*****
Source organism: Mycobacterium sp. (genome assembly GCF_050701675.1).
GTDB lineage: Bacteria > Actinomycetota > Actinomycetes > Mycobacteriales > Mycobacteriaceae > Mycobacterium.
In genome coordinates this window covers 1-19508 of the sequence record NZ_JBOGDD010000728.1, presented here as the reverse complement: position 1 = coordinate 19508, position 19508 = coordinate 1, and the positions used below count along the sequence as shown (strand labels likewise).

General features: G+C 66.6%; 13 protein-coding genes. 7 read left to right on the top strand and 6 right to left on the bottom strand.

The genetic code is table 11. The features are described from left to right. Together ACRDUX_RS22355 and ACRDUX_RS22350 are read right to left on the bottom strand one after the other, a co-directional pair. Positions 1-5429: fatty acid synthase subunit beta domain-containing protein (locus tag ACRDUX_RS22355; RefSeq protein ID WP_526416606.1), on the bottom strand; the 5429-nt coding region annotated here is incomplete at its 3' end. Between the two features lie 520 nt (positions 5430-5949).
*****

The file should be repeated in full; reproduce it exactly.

Source organism: Mycobacterium sp. (genome assembly GCF_050701675.1).
GTDB lineage: Bacteria > Actinomycetota > Actinomycetes > Mycobacteriales > Mycobacteriaceae > Mycobacterium.
In genome coordinates this window covers 1-19508 of the sequence record NZ_JBOGDD010000728.1, presented here as the reverse complement: position 1 = coordinate 19508, position 19508 = coordinate 1, and the positions used below count along the sequence as shown (strand labels likewise).

General features: G+C 66.6%; 13 protein-coding genes. 7 read left to right on the top strand and 6 right to left on the bottom strand.

The genetic code is table 11. The features are described from left to right. Together ACRDUX_RS22355 and ACRDUX_RS22350 are read right to left on the bottom strand one after the other, a co-directional pair. Positions 1-5429: fatty acid synthase subunit beta domain-containing protein (locus tag ACRDUX_RS22355; RefSeq protein ID WP_526416606.1), on the bottom strand; the 5429-nt coding region annotated here is incomplete at its 3' end. Between the two features lie 520 nt (positions 5430-5949).